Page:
By Glennon Melton, Huffington Post
Since I’m a recovering bulimic, I have to keep a close eye on my relationship with food. Lately, I’ve been struggling with food a bit. More accurately, I’ve been ambushing food. Struggle suggests resistance and the problem with food is that it never puts up much of a fight. It just sits there and lets me eat it all, which is quite passive-aggressive of food. It’s not totally food’s fault, though. Food really just gets used by me as a way to numb myself when I get anxious. When I start to overeat, I’m really looking for peace, but since I’m not sure how to get that, I’ll take second best. Second best, for me, is a carb and sugar-induced coma. Comatose on the couch = not feeling much. So, mission accomplished. We overeat because it works. Not in the long run, of course. but the long run is really just for enlightened people.
All the differnt kinds of social media
My overachieving therapist insists that in fact, the long run is for EVERYONE. Since she can’t help food be more assertive (since it doesn’t have insurance), she said I should start keeping “danger food” out of my house. In order to identify my “danger foods,” she asked what my go-to foods are when I’m anxious or lonely or sad. Cereal, I said. Once I start with the cereal, it’s really all over. If there’s a little milk left in the bottom I can’t WASTE it because I’m really responsible so I have to keep refilling and refilling the bowl until I’m almost dead. And so my therapist said, “Great, let’s start by keeping cereal out of the house — especially when you’re feeling vulnerable.” “OK,” I said. “So… always?” And she said, “Yes, we’ll start with always.”
All the differnt kinds of social media
I tell you all of this because I am about explain how social media, like food, can be threatening to my well-being. I’ve been thinking about this a lot lately, because an unexamined social media life isn’t worth living. Inherently, I do not think that social media is any more dangerous than Rice Krispies. I just think that for some, social media + human nature can become problematic, so some of us have to keep a close eye on our relationship with it. If you are the type who can flirt with Facebook and General Mills and a glass of chardonnay without landing yourself in the mental hospital — well, congrats, really. Good for you. Consider this an opportunity to delve into the mind of someone less fortunate.
I went on an Internet fast recently — I spent 40 days without logging on to anything. Here is what I learned about how I had allowed social media to change me over the years.
1. Social media had transformed me into an input junkie. Without social media, I experienced the same restless anxiety I felt while detoxing from alcohol. I was twitchy and fidgety. I simply didn’t know what to do with myself. During every un-filled moment, I felt the urge to “check” something — anything. Facebook, Twitter, my blog, Instagram — just give me something through which to SCROLL! I had become unable to just sit with myself. I have “Be Still” tattooed on my wrist because I know that feelings, creativity, inspiration, wisdom, peace and the rest of the good stuff knock during empty moments — and that if we’re too “busy” to answer the door, they sneak into our souls through cracked windows and haunt us. We have to answer the knocks we hear in the quiet because it’s our LIFE knocking. But sometimes, answering the door feels like too much to ask — so, I log onto the Internet in order to LOG OUT of my life. I habitually log on for the same reason I used to overeat and get drunk — to avoid what I know I’ll hear in the quiet, which might be a voice that requires me to feel or do something uncomfortable. So, the Internet has become my enabler. It keeps me from stillness and discomfort, and this keeps me from growing. Pema Chodron said, “So even if the hot loneliness is there, and for 1.6 seconds we sit with that restlessness when yesterday we couldn’t sit for even one, that’s the journey of the warrior.” The Internet allows me to avoid my hot loneliness, and that squashes a whole lot of my peace and potential for growth.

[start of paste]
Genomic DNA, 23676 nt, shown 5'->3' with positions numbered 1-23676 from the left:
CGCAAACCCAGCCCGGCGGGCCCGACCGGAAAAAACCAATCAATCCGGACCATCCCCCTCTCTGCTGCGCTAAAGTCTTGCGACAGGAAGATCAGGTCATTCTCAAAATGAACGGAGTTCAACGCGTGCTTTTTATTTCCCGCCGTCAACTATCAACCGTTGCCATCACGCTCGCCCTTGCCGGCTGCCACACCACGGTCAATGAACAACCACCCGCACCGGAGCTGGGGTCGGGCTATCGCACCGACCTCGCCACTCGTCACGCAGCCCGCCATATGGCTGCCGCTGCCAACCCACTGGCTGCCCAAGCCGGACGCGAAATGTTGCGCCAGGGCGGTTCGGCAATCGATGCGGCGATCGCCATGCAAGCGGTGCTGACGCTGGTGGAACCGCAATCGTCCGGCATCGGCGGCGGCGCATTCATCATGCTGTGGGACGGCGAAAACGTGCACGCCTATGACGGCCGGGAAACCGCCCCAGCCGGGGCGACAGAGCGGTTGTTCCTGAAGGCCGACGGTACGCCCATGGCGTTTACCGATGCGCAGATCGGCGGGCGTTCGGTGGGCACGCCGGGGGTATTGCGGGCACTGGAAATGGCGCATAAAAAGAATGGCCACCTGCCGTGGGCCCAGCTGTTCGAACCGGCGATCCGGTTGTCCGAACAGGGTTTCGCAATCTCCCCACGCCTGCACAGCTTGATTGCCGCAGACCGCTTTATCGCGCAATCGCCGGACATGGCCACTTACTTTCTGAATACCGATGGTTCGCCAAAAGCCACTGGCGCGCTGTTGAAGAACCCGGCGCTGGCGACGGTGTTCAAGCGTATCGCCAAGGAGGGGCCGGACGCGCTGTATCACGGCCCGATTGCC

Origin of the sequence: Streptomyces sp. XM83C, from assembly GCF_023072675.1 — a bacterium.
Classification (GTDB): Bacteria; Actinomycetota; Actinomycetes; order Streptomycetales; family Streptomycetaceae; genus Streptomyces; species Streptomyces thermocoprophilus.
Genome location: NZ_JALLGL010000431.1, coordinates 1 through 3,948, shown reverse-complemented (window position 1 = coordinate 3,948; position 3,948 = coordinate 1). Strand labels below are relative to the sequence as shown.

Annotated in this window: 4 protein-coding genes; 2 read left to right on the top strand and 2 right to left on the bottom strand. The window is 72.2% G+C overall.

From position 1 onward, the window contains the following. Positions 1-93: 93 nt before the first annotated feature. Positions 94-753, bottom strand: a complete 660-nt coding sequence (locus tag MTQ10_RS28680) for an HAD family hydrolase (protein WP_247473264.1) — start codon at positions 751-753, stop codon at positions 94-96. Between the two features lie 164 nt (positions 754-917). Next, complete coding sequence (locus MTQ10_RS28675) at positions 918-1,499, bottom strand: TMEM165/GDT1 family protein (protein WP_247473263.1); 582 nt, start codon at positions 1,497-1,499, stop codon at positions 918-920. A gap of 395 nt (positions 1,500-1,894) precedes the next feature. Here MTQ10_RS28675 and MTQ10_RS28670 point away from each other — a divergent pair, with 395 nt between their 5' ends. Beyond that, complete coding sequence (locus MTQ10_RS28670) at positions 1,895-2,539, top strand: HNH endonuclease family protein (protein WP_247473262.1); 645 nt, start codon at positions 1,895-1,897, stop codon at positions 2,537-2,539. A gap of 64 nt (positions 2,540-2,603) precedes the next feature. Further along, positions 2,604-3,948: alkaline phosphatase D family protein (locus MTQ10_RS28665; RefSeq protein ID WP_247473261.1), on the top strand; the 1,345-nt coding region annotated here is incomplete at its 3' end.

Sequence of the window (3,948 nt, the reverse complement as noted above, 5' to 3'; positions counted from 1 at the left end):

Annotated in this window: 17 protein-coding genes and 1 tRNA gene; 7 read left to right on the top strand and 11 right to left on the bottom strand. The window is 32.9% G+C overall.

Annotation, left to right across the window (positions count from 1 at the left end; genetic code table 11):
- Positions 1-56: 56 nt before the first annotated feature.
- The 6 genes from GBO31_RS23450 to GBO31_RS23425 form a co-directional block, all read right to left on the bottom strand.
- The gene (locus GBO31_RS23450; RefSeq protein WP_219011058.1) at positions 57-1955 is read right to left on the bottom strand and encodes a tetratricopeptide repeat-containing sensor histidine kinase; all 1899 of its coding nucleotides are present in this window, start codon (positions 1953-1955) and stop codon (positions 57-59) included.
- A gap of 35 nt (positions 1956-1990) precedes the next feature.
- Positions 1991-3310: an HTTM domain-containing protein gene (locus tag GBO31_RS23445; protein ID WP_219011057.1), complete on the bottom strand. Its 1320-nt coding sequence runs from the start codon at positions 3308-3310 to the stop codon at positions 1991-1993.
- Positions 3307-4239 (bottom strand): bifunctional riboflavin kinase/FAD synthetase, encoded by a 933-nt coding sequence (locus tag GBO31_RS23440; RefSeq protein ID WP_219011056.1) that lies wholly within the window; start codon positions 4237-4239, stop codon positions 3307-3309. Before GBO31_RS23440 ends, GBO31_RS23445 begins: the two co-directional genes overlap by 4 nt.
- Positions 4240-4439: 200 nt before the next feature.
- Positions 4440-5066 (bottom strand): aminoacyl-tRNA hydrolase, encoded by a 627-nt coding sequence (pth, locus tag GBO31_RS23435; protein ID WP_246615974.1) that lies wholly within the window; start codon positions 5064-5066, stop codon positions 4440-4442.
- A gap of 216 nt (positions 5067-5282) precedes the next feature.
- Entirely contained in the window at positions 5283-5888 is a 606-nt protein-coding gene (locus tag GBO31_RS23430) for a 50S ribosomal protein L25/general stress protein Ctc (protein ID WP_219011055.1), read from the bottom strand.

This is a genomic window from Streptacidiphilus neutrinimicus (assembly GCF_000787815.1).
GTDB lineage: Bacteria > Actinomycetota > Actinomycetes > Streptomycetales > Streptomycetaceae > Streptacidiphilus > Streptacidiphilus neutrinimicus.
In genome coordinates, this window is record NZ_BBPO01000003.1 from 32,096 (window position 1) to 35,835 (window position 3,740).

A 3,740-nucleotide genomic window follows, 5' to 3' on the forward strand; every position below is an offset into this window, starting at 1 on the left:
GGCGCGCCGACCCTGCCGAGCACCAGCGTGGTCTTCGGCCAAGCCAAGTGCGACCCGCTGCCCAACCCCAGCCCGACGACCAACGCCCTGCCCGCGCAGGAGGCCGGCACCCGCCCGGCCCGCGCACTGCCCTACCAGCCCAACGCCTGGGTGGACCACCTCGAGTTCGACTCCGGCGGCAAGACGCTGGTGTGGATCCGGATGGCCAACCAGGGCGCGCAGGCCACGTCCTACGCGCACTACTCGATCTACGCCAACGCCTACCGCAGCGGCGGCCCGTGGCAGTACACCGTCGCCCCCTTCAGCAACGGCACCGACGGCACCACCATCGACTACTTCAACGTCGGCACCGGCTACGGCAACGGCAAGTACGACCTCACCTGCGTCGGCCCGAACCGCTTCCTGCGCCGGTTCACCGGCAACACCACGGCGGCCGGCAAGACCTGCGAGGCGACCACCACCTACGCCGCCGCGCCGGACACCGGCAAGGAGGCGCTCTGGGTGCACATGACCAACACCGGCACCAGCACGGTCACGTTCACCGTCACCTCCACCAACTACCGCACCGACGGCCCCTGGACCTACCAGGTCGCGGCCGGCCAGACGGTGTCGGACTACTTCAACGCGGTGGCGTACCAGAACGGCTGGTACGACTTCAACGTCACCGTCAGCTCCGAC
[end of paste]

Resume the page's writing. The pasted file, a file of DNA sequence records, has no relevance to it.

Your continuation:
2. I’d become a validation junkie, too. The hardest part of living without social media was remembering that my little life was enough, so I could just stay there and live it without asking for anyone else’s permission or validation. I realized that for me, posting is like asking the world — do you “like” me? Am I special enough? Am I funny enough, deep enough, smart enough, successful enough, love-able enough? How much do you like my opinion about this, that, and every other thing? Even if we’re looking to people we love for these answers we’re entering dangerous territory, but when we constantly ask a cyberworld full of strangers if we’re worthy? Not good. It seems we’re the first generation to graduate from high school — to escape all of its competition and insecurity and desperation for belonging and attention — and then to voluntarily throw ourselves RIGHT BACK into it.
3. Social media lured me toward shallow and rigid thinking. In order to navigate the Internet world, we learn to make things more black-and-white than they are in order to fit our thoughts into status updates and blog comments. When I was detoxing from social media, I realized that I was thinking in status updates. It seemed I had trained my brain to translate everything I experienced throughout the day into 140 characters or less. Everything complex became simple, everything beautiful became ordinary, everything three-dimensional quickly became just two. A week passed before I stopped automatically translating every indescribable moment, sunset or conversation with my kids into two sentences. I had to learn to stop shoving life into tweets and just let things be wild and big again.
Read the full article by Glennon Melton from Huffington Post.